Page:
Switching to rubin-env from scipipe_conda_env

On Thursday, 2021-01-14, we will update our build infrastructure to use the rubin-env conda-forge metapackage (DM-27005). This is the result of extensive work over many months by Gabriele Comoretto (on scripts and Jenkins) and Brian Van Klaveren (on conda and version conflicts). The d_2021_01_15 daily and w_2021_04 weekly will be the first tagged releases to incorporate this change.

On one hand, this change is intended to have minimal effect on users of the environment and the Science Pipelines.

This change is the equivalent of releasing a new hash version of the scipipe_conda_env package that we have been using to define the conda environment used by the Science Pipelines. In addition to upgrades of a number of packages and moving to Python 3.8 (RFC-725), this new environment will include two requested packages:

as well as eups, which has been available in conda-forge for some time.

miniconda 4.9.2 based on Python 3.8 will be used instead of 4.8.2 based on Python 3.7. This improves the ability of conda to solve environments, but the miniconda Python version is not actually directly related to the Python version used within the environment.

We will continue to use our three main methods of installing the Science Pipelines and its associated conda environment: newinstall.sh, lsstsw, and Docker containers. There will be slight changes to the arguments of these if non-default environments are desired: instead of a git hash, we will be using a semantic version number for the metapackage, currently 0.1.5. This version will appear in the environment name in place of the hash that was there previously. For backward compatibility, the lsstsw deploy script can still take a hash version of scipipe_conda_env. For newinstall.sh, previous tagged versions of the script can be used.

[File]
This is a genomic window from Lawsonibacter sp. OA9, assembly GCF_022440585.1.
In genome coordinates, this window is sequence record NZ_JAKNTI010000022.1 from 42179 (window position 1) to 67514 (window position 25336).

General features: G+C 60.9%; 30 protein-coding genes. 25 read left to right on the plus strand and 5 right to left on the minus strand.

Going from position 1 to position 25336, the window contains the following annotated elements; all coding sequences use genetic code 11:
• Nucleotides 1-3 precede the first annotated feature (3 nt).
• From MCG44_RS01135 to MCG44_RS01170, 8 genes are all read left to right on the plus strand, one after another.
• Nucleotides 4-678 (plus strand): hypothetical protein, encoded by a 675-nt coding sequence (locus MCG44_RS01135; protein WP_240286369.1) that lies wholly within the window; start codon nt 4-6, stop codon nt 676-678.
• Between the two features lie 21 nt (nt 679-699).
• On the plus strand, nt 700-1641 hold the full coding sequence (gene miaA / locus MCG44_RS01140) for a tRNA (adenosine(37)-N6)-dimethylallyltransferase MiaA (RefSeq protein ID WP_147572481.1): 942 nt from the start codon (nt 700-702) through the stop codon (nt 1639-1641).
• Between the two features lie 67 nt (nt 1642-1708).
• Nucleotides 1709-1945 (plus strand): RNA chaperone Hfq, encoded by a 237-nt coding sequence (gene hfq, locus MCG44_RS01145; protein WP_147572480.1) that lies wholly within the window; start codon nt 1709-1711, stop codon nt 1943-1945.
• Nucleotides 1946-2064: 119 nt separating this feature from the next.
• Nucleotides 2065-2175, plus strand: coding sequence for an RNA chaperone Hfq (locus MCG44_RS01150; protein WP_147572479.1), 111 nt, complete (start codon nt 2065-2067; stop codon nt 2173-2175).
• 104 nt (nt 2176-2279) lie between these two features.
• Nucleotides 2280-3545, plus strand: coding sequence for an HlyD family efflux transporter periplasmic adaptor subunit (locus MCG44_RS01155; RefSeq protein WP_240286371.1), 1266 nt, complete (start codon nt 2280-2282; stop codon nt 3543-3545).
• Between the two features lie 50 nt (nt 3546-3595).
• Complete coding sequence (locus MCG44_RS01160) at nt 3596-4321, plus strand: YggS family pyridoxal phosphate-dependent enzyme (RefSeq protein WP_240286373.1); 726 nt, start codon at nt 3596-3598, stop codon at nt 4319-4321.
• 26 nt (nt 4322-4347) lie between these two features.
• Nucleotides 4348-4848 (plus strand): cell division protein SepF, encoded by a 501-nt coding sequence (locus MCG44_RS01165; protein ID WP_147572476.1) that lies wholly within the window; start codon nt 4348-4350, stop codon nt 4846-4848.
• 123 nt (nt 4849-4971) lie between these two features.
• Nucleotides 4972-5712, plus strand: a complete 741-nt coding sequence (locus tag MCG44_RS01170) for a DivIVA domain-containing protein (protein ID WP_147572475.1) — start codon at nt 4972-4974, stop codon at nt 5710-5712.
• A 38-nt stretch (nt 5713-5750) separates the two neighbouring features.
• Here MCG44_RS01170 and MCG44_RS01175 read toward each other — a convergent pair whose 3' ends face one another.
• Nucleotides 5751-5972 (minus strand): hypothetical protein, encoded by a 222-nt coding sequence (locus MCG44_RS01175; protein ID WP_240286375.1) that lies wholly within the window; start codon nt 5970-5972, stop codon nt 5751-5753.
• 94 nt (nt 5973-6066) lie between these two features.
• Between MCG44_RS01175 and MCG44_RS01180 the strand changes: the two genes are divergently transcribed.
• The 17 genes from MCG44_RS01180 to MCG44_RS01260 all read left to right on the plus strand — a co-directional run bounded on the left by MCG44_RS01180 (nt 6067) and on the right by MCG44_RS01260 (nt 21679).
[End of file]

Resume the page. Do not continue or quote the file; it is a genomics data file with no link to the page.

On the other hand, the metapackage allows us to unpin the versions of most dependencies while using the conda-forge CI infrastructure to ensure that a consistent set of those dependencies is always available. This unpinning makes it much easier for users to install new conda packages into the environment along with rubin-env. The use of a metapackage also makes it easier for other users to define their own packages or metapackages that build upon the rubin-env environment. This is expected to substantially improve the conda environment situation for the Rubin Science Platform, Sims, CC-IN2P3, and the lsst-devl “shared stack” at NCSA.

Over time, we may need to constrain versions of more dependencies; our Jenkins clean builds will give us warning that this may be necessary.

Unpinning dependencies changes the reproducibility of the environment in which the Science Pipelines software runs. We will have two levels of reproducibility:

  1. For most developer uses, we will use rubin-env with unpinned dependencies.
  2. For production runs, we will have the ability to use a completely pinned environment (as we do today with scipipe_conda_env) that has been vetted and output by Jenkins and saved with a tagged release.

If necessary, users can use standard conda commands to dump the exact dependency versions they are using to enable reproduction of problems.

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